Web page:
But even if Interim were contractually obligated to obtain workers’ compensation insurance that named Exel as an insured, or it gratuitously chose to do so, no such policy has been identified or made part of this record. Accordingly, Exel has not established that it is “covered by workers’ compensation insurance coverage” for a “work-related injury sustained by the employee,” in this case, Garza, which is a prerequisite to the application of the exclusive remedy provision in section 408.001(a).41
In this case, we are construing only the Labor Code, specifically the Workers’ Compensation Act; we are not applying general common-law principles regarding vicarious liability for injuries to third parties. We reiterate what we said in Wingfoot: “The common-law principles that define when there will be vicarious liability are designed to assign liability for injury to third parties to the party who was directing the details of the negligent actor’s conduct when that negligence occurred.”42 The Workers’ Compensation Act was not. Nor are we called upon to consider today the rights of two workers’ compensation carriers who have insured against injuries to the same individual, or whether an injured employee who is insured under more than one workers’ compensation policy may retain benefits under both.
* * *
We reverse the court of appeals’ judgment in Exel’s favor and remand the case to the trial court for further proceedings. Because Garza concedes that Interim is his employer and that he has received workers’ compensation insurance under its policy, we affirm the court of appeals’ judgment as to Interim.
See Tex. Lab.Code § 408.001.
Id. at 287–88.
Id. at 288.
Tex. Lab.Code § 408.001(a).
Id. § 408.001(a).
Id. § 406.033.
Id. § 408.001(a). It provides:
§ 408.001. Exclusive Remedy; Exemplary Damages
(a) Recovery of workers’ compensation benefits is the exclusive remedy of an employee covered by workers’ compensation insurance coverage or a legal beneficiary against the employer or an agent or employee of the employer for the death of or a work-related injury sustained by the employee.
Id. § 406.033(a), (c), (d).
See Johnson & Johnson Med., Inc. v. Sanchez, 924 S.W.2d 925, 927 (Tex.1996) (a defendant moving for summary judgment on an affirmative defense must prove each element of its defense as a matter of law, leaving no issues of material fact).
111 S.W.3d 134 (Tex.2003).
Id. at 143.
Tex. Lab.Code § 406.033).
Id. at 135–36.
Tex. Lab.Code § 408.001).
Id. at 135, 139, 149.
Tex. Lab.Code § 401.011(18).
Id. § 406.001.
Id. § 401.012(a).
Tex. Gov’t Code § 311.001–.034.
Id. § 311.011.
Tex. Lab.Code § 406.142. It provides:
§ 406.142. Application
This subchapter applies only to contractors and workers preparing to construct, constructing, altering, repairing, extending, or demolishing:
(1) a residential structure;
(2) a commercial structure that does not exceed three stories in height or 20,000 square feet in area; or
(3) an appurtenance to a structure described by Subdivision (1) or (2).
Tex. Lab.Code § 406.146(b) provides:
(b) A hiring contractor does not exert employer-like controls over an independent contractor or an independent contractor’s employee solely because of:
(1) controlling the hours of labor, if that control is exercised only to:
(A) establish the deadline for the completion of the work called for by the contract;
(B) schedule work to occur in a logical sequence and to avoid delays or interference with the work of other contractors; or
(C) schedule work to avoid disturbing neighbors during night or early morning hours or at other times when the independent contractor’s activities would unreasonably disturb activities in the neighborhood; or
(2) stopping or directing work solely to prevent or correct an unsafe work practice or condition or to control work to ensure that the end product is in compliance with the contracted for result.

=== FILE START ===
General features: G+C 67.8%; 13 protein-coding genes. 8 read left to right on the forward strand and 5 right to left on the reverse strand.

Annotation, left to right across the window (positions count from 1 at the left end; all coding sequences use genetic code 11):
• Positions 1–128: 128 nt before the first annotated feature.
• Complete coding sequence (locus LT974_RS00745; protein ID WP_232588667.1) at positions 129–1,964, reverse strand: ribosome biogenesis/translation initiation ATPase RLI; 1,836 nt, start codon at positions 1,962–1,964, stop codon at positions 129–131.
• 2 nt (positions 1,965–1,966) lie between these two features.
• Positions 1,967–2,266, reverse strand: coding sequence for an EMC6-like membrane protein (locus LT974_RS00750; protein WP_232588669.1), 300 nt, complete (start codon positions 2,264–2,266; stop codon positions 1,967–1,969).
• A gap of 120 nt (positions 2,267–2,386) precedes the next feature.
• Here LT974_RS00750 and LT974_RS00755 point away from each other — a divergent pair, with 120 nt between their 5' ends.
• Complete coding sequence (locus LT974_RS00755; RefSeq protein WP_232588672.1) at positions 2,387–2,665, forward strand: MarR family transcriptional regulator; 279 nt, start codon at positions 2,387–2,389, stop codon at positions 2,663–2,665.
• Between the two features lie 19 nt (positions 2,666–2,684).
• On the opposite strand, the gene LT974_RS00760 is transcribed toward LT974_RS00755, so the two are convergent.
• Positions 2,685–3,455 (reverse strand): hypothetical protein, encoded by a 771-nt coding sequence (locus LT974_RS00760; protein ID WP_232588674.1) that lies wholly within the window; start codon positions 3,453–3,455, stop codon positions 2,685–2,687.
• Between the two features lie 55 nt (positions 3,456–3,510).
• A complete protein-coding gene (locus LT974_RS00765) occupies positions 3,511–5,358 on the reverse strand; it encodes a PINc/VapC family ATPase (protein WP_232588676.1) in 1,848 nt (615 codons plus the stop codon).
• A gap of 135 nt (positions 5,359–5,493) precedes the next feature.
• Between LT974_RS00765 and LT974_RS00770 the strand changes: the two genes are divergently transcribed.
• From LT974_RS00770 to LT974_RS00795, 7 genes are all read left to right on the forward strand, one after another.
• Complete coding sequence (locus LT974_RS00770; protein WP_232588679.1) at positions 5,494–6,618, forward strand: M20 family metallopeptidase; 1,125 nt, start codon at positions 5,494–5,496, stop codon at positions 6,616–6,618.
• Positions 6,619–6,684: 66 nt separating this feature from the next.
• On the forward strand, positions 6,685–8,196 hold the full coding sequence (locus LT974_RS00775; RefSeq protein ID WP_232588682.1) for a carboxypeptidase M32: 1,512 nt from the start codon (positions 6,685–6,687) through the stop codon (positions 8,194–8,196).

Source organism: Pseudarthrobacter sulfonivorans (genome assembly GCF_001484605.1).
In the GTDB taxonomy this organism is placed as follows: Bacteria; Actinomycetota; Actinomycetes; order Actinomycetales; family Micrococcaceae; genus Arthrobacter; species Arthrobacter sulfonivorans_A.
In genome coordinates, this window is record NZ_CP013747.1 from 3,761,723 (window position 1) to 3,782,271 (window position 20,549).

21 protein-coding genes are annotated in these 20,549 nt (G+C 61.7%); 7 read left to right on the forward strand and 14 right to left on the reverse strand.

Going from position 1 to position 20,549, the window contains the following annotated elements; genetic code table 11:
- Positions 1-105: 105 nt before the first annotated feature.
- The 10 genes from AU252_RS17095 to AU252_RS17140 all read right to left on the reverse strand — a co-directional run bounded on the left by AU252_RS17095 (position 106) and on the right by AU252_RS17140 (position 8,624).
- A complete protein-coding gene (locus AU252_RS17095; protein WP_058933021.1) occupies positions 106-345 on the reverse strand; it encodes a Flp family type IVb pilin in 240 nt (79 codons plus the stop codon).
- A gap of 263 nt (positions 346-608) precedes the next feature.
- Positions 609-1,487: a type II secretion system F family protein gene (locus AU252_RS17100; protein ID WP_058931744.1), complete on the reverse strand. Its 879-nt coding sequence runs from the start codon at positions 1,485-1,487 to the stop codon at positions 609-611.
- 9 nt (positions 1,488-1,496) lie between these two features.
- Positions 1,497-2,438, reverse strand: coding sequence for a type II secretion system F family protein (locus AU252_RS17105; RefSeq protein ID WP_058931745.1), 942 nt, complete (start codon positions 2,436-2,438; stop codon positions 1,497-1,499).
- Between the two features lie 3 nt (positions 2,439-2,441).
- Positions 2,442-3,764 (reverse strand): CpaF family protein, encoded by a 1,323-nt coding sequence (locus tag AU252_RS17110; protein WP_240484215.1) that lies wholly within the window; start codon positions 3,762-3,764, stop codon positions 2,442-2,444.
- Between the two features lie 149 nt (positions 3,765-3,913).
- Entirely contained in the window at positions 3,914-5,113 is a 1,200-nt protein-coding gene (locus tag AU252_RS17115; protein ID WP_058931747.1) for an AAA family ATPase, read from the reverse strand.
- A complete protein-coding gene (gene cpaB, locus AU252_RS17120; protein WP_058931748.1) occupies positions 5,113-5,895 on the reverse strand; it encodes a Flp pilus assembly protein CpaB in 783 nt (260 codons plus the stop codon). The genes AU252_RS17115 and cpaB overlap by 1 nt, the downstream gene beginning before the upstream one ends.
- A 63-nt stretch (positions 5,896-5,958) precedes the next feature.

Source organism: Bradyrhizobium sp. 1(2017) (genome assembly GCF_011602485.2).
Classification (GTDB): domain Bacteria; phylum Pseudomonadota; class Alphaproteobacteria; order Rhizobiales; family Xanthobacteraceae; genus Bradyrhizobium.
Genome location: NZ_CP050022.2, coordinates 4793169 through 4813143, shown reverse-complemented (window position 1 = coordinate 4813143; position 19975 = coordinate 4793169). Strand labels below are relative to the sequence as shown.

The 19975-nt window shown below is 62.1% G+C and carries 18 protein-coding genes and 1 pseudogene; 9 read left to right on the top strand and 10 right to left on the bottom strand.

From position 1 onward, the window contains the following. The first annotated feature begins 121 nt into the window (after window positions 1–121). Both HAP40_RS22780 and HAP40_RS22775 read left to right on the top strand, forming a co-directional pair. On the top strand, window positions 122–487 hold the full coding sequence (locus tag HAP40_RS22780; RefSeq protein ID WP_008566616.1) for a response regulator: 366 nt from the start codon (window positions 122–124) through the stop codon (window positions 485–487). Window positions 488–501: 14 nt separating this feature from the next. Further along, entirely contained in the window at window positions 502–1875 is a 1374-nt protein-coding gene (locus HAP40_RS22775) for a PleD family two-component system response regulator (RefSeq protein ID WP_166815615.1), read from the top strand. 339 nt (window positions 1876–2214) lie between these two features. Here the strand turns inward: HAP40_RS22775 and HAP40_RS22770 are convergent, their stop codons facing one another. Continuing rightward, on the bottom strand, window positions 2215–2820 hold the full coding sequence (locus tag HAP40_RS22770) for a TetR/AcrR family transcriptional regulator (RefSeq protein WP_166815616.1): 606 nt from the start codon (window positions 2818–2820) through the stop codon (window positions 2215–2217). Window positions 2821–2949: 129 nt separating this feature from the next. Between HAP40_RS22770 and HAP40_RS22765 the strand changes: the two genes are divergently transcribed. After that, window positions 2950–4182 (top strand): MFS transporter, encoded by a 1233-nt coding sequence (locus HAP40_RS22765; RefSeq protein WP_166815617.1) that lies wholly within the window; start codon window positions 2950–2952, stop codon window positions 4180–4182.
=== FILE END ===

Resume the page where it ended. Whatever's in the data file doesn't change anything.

Id. § 401.012(a).
100 S.W.3d at 288.
Tex. Lab.Code § 406.002.
Id. § 406.003.
Id. § 406.051(a).
Id. § 406.051(b).
Id. §§ 91.001–.063.
Id. § 91.032(a)(1). The referenced subsection (b) says in part:
(b) Notwithstanding any other provision of this chapter, a client company retains responsibility for:
(1) the direction and control of assigned employees as necessary to conduct the client company’s business, discharge any applicable fiduciary duty, or comply with any licensure, regulatory, or statutory requirement.
Id. § 91.032(b)(1).
Id. § 91.042(c), (d); see also Tex. Workers’ Comp. Ins. Fund v. Del Indus., Inc., 35 S.W.3d 591, 594 (Tex.2000).
Del Indus., 35 S.W.3d at 594.
Tex. Lab.Code § 91.042(b).
Id. § 91.042(e).
Id. § 91.001(14).
Tex. Lab.Code § 406.123 says:
§ 406.123. Election to Provide Coverage; Administrative Violation
(a) A general contractor and a subcontractor may enter into a written agreement under which the general contractor provides workers’ compensation insurance coverage to the subcontractor and the employees of the subcontractor.
(b) If a general contractor has workers’ compensation insurance to protect the general contractor’s employees and if, in the course and scope of the general contractor’s business, the general contractor enters into a contract with a subcontractor who does not have employees, the general contractor shall be treated as the employer of the subcontractor for the purposes of this subtitle and may enter into an agreement for the deduction of premiums paid in accordance with Subsection (d).
(c) A motor carrier and an owner operator may enter into a written agreement under which the motor carrier provides workers’ compensation insurance coverage to the owner operator and the employees of the owner operator.
(d) If a general contractor or a motor carrier elects to provide coverage under Subsection (a) or (c), then, notwithstanding Section 415.006, the actual premiums, based on payroll, that are paid or incurred by the general contractor or motor carrier for the coverage may be deducted from the contract price or other amount owed to the subcontractor or owner operator by the general contractor or motor carrier.
(e) An agreement under this section makes the general contractor the employer of the subcontractor and the subcontractor’s employees only for purposes of the workers’ compensation laws of this state.
(f) A general contractor shall file a copy of an agreement entered into under this section with the general contractor’s workers’ compensation insurance carrier not later than the 10th day after the date on which the contract is executed. If the general contractor is a certified self-insurer, the copy must be filed with the division of self-insurance regulation.
(g) A general contractor who enters into an agreement with a subcontractor under this section commits a violation if the contractor fails to file a copy of the agreement as required by Subsection (f). A violation under this subsection is a Class B administrative violation.
(h) Notwithstanding Subsection (b), a person who performs work or provides a service for an oil or gas well operator and who is an independent contractor that has no employees shall be treated in the same manner as an independent contractor with employees and is not entitled to coverage under the general contractor’s workers’ compensation insurance policy unless the independent contractor and the general contractor enter into an agreement under this section.
Id. § 406.123(e).
Id. § 406.123(c), (d), (e).
Id. § 408.001(a).
Wingfoot Enters. v. Alvarado, 111 S.W.3d 134, 146 (Tex.2003).